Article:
The Oscar games begin! Here's a look at the players.

The Emmys might have been hampered by the events of Sept. 11, but the Academy of Motion Picture Arts and Sciences insists the Oscars will go on as planned. ”We’re committed to the safety of our guests,” says spokesman Ric Robertson, ”and we’ll be in Hollywood come March.” Does that mean we can start obsessing about who is going to be nominated? Absolutely. As the holiday movie season usually provides the majority of candidates, we’ve conferred with strategists to compile this preliminary rundown of what the playing field looks like in the six major categories.

BEST PICTURE Two high-profile true-life tales seem to be amassing a lot of buzz: Ron Howard’s A Beautiful Mind, featuring Russell Crowe as troubled mathematician John Forbes Nash Jr., and Michael Mann’s Ali, starring Will Smith as the titular boxing champ. Meanwhile, a pair of directors who’ve scored Best Picture nods with their last two films will try to make it three in a row. Frank Darabont (The Shawshank Redemption, The Green Mile) is back with The Majestic, and Lasse Hallstrom (The Cider House Rules, Chocolat) steps up with his adaptation of Annie Proulx’s acclaimed novel The Shipping News. Also receiving attention are the import Amelie (which happens to be France’s Best Foreign Language Film submission) and the Judi Dench starrer Iris.

In the blockbuster department, The Lord of the Rings: The Fellowship of the Ring could impress voters with its scope and special effects, and Harry Potter and the Sorcerer’s Stone certainly hopes to conjure up Oscar’s attention. Nicole Kidman’s smash chiller The Others might snag a slot a la 1999’s The Sixth Sense. Shrek, the front-runner for Oscar’s new Best Animated Feature category, may also compete for the night’s biggest prize. And while the heist comedy Ocean’s 11 might not scream Oscar, anything directed by last year’s double nominee (and winner), Steven Soderbergh, practically demands to be considered. Other possible contenders: Vanilla Sky, which reteams Jerry Maguire’s Cameron Crowe and Tom Cruise; the war drama Black Hawk Down from Ridley Scott (whose Gladiator took Best Picture last year); and The Royal Tenenbaums, from Rushmore director Wes Anderson. But a pair of films from earlier in the year should not be ruled out: Moulin Rouge (being rereleased this month) and Memento (already doing brisk business on video).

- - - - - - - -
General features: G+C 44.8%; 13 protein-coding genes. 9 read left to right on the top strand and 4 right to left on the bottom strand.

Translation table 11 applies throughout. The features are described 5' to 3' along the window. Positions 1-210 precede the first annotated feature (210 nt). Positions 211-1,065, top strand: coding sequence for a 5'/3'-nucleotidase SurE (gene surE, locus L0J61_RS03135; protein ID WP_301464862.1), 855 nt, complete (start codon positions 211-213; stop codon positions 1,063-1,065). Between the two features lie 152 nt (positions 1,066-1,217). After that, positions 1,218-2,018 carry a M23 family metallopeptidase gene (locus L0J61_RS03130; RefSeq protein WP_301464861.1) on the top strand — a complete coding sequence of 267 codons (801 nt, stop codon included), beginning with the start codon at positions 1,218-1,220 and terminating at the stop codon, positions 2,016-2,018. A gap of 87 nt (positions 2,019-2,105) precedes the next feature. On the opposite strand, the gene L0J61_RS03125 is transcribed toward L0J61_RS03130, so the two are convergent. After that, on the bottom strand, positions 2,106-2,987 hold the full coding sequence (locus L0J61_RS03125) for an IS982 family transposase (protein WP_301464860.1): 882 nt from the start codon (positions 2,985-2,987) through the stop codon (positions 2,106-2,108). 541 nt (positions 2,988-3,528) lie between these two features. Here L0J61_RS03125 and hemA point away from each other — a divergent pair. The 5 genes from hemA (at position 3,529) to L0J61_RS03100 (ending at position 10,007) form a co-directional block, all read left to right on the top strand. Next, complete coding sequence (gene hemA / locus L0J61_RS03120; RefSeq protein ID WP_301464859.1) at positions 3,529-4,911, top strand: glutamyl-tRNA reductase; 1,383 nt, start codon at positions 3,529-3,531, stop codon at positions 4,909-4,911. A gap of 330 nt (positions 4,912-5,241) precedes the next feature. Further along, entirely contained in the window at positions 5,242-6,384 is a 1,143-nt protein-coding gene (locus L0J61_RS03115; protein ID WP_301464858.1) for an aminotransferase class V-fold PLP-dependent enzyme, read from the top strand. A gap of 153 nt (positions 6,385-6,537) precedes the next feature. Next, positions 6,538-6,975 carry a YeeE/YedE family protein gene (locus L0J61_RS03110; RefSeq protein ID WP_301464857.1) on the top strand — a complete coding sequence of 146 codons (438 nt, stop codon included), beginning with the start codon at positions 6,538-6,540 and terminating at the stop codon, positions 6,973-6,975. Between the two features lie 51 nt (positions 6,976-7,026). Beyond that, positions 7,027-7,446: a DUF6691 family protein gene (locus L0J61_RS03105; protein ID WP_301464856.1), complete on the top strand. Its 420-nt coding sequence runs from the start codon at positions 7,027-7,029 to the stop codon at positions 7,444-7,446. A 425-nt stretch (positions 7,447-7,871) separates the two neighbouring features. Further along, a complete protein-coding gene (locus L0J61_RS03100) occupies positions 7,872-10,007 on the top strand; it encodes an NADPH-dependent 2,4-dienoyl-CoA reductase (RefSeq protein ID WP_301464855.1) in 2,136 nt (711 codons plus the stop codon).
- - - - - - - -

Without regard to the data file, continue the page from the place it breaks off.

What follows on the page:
BEST ACTOR Denzel Washington has been earning fantastic reviews cast against type in Training Day. And since the Academy is known to favor actors who play real people, strong candidates should include A Beautiful Mind’s Russell Crowe (last year’s winner for Gladiator, he’s angling for three nods in as many years) and Ali’s Will Smith. (Following that line of reasoning, Benjamin Bratt could slip into the mix for the gritty Pinero.) Playing to other Oscar soft spots, Sean Penn is a mentally challenged man in I Am Sam, and Kevin Kline’s a dying dad in Life as a House. It’s also conceivable that former winner Kevin Spacey will receive pushes for both K-PAX and the more Oscar-friendly Shipping News.

A Beautiful Mind
  • Movie
  • 135 minutes